Emerging Leader Rusheda N. Robinson, of Burr & Burton Academy, discusses her portfolio. (Derek Carson)
Emerging Leader Rusheda N. Robinson, of Burr & Burton Academy, discusses her portfolio. (Derek Carson)

BENNINGTON -- Students who participated in this year's Emerging Leaders program invited friends, family, and teachers to the Community College of Vermont on Monday to celebrate their accomplishments.

The program includes sophomores and juniors from Mount Anthony Union High School, the Career Development Center, and Burr and Burton Academy, who were recommended by their teachers or guidance counselors for their potential leadership abilities. "Bringing two schools together, MAU and BBA, to collaborate on a project like this, it's really the first of its kind," said MAUHS Community School Coordinator Amy Beth Kessinger, who has acted as MAU's liaison with the project.

At Monday's celebration, students presented portfolios they created during the project, which included resumes, professional references, high school transcripts, and results from the ACT WorkKeys Assessment. The students' invited guests began by speaking with the student they came with, but every five minutes or so Kessinger would ring a bell and ask the groups to shift, which gave the students the opportunity to speak with as many adults as possible.

During the project, students met with local business owners and workers on several occassions, to learn more about their varied careers. This summer, each participant will take part in a 40 hour internship with a local business of their choice over the summer.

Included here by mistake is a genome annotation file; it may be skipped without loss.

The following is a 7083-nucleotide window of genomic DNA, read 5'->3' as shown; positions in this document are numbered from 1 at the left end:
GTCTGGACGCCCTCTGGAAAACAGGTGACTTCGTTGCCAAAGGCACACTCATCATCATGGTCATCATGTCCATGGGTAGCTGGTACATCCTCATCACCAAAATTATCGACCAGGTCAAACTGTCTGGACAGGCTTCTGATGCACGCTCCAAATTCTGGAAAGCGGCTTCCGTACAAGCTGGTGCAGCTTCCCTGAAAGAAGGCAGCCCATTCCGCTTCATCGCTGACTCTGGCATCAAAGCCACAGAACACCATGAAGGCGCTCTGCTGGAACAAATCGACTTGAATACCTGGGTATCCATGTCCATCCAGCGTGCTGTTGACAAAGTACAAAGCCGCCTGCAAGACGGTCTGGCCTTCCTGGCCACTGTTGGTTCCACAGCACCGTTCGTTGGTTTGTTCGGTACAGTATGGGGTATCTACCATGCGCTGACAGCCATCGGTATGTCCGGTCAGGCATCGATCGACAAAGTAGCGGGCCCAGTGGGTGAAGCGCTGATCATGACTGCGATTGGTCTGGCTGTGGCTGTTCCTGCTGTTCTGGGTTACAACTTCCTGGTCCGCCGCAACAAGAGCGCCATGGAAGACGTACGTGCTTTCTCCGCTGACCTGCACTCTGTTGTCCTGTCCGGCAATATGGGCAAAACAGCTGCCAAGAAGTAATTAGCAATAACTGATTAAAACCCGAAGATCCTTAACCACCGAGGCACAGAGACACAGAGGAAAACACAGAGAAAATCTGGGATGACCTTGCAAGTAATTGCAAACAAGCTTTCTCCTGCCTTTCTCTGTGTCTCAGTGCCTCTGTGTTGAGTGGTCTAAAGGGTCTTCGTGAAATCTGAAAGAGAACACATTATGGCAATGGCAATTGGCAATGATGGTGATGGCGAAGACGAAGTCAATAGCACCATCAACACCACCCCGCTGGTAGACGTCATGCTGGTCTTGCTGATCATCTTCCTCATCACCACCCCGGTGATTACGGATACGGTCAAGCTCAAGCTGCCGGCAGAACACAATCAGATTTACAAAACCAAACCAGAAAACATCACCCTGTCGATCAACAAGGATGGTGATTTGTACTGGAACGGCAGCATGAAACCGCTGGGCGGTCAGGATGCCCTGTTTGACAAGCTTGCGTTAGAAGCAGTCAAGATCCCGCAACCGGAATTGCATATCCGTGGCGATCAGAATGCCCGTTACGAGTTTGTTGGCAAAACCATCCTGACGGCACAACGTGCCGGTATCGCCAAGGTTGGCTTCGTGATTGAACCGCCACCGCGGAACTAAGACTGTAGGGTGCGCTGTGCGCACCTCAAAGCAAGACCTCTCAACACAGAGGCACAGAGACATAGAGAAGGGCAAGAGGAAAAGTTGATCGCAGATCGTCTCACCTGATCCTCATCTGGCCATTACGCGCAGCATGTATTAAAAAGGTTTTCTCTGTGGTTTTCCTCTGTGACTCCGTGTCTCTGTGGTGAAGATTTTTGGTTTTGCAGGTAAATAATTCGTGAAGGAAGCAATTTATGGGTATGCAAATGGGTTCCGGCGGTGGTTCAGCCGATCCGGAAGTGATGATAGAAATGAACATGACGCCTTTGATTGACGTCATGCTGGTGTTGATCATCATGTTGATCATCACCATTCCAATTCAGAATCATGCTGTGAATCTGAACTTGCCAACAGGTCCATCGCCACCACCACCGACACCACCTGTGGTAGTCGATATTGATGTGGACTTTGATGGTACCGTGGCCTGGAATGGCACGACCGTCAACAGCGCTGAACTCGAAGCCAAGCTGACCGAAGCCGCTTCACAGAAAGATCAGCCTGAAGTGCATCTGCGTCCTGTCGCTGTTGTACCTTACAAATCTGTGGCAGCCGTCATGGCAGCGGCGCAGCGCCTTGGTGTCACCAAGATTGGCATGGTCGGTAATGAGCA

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The largest distance between those internships, said Kessinger, is 60 miles, with one student working in Pownal and another working in Westchester.

"A career is not a linear thing," Kessinger said the the assembled students, "What you become, who you become, is a culmination of many different life choices."

Kessinger and CCV coordinator of academic services Jeanne Jenkins encouraged students to participate in CCV's dual-enrollment program, which allows high school students to take free college classes while in high school, which would be worth both high school and college credit. "We absolutely want every one of your children to take advantage of the two free college courses coming their way," said Kessinger.

Jenkins spoke very highly of the students she worked with during the program. 21 of the 24, she said, have earned the Governor's Career Ready Certificate through the CCV, and the other three are still completing the coursework. Everyone in the program also took CCV's free Intro to College Studies course, which prepares high school students and adults alike for the college experience. "I'm really impressed," she said, "that all of them were willing to take the step forward."

Jenkins said that next year's program will welcome a whole new group of students, but that many students who participated this year have asked about coming back as mentors next year. "The hope is that this isn't the end for them with us," said Jenkins.

Derek Carson can be reached for comment at dcarson@benningtonbanner.com. Follow him on Twitter @DerekCarsonBB